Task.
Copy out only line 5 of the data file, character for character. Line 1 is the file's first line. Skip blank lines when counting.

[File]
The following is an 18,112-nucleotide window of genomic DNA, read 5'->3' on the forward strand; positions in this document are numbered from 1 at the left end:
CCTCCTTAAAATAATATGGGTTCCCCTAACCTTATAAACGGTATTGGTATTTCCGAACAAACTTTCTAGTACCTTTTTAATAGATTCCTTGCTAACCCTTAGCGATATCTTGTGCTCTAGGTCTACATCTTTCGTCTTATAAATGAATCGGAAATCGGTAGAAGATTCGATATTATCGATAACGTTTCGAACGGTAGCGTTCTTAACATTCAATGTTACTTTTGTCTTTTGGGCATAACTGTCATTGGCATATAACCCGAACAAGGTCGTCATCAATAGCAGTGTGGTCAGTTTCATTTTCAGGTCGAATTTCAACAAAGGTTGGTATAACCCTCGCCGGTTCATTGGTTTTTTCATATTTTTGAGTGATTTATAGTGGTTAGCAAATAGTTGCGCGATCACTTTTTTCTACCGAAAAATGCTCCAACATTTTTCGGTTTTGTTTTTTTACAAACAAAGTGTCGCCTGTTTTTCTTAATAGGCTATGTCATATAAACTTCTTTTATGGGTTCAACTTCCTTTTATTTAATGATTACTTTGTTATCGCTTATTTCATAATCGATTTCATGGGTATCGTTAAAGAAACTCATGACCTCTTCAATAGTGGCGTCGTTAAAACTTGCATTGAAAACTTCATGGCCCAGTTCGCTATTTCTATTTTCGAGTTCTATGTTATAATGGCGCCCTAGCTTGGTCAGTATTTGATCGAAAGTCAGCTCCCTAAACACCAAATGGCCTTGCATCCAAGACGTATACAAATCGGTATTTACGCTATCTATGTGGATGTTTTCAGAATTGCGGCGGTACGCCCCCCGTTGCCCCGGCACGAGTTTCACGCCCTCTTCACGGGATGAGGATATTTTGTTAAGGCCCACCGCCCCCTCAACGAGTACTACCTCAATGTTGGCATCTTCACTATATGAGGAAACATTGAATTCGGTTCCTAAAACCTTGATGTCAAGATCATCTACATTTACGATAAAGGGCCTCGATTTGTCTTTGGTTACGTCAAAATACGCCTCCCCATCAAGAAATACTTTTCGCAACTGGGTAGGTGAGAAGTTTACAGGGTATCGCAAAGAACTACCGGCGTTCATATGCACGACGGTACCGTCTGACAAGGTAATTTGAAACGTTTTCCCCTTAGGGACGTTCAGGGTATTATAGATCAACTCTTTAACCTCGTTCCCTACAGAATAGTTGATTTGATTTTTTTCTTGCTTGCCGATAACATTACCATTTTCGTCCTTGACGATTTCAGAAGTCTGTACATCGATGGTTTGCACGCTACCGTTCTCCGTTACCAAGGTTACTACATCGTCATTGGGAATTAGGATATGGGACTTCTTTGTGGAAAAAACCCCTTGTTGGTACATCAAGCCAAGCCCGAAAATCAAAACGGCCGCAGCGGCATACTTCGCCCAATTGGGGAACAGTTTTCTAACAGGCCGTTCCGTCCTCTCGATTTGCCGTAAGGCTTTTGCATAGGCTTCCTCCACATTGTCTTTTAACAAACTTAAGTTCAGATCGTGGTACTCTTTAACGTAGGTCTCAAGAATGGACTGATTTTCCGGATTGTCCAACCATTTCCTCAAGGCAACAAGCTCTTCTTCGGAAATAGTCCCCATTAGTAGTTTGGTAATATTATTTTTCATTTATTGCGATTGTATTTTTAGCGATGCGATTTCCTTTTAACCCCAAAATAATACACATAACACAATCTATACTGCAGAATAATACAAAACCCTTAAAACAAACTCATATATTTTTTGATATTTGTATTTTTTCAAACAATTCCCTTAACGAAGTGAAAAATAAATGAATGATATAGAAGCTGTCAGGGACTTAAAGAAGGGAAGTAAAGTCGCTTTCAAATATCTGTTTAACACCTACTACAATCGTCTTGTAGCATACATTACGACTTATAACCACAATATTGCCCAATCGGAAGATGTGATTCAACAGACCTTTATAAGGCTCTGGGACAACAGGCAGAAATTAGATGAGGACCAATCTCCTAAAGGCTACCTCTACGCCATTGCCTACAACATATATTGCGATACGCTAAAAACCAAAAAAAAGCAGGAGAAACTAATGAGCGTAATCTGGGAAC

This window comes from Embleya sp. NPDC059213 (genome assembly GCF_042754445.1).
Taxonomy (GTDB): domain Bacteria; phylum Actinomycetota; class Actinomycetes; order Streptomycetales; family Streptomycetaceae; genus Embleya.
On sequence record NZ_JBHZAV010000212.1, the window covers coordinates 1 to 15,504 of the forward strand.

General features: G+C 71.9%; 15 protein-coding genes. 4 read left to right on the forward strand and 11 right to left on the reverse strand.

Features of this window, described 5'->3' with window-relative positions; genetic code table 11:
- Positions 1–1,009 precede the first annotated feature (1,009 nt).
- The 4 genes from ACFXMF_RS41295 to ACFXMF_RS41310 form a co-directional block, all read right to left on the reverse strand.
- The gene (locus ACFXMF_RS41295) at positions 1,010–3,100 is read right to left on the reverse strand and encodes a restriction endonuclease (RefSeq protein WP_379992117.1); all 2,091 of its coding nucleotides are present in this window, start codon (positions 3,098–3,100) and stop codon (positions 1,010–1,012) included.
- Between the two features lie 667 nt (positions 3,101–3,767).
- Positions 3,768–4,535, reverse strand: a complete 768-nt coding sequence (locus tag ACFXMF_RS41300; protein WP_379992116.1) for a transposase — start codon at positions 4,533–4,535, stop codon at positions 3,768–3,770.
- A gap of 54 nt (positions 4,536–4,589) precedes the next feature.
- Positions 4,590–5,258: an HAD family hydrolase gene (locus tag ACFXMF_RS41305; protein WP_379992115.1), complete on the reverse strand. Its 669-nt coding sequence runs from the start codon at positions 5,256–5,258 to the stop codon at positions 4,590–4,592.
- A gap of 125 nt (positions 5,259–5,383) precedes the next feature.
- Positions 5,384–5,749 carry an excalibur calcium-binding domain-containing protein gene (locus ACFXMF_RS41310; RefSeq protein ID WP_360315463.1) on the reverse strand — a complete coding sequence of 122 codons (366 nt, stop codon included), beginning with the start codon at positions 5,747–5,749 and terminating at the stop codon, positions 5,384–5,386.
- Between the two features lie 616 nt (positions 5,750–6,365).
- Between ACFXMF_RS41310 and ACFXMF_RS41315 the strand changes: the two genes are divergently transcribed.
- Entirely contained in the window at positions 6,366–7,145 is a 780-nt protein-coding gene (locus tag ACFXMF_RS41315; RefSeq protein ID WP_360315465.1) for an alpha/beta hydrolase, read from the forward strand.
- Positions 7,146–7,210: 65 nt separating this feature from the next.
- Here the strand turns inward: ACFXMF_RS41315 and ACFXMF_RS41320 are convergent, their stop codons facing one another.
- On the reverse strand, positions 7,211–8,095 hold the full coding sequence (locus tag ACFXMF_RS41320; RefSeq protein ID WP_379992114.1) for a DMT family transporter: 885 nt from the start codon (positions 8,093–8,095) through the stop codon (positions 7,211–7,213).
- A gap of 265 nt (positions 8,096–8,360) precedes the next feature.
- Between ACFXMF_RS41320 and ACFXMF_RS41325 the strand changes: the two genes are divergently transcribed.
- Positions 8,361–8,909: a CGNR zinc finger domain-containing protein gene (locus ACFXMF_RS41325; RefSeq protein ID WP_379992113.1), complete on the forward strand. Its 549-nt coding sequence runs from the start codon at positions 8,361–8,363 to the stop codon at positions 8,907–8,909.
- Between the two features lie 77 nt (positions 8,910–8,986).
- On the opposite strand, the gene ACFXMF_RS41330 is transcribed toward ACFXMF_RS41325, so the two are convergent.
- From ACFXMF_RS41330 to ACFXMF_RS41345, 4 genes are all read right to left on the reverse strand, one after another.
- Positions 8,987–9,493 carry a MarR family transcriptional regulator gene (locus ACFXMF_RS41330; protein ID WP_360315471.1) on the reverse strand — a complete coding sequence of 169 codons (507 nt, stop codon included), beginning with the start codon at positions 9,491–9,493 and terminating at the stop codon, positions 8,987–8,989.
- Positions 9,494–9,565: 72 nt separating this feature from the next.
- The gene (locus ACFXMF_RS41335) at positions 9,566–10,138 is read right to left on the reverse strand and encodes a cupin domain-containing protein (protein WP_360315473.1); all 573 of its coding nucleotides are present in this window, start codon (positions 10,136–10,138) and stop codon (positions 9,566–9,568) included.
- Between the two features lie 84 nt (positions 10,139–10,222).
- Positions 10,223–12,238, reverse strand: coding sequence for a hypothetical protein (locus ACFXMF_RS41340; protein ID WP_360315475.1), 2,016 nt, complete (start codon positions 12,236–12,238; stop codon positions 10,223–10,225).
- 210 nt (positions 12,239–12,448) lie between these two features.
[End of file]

On sequence record NZ_JBHZAV010000212.1, the window covers coordinates 1 to 15,504 of the forward strand.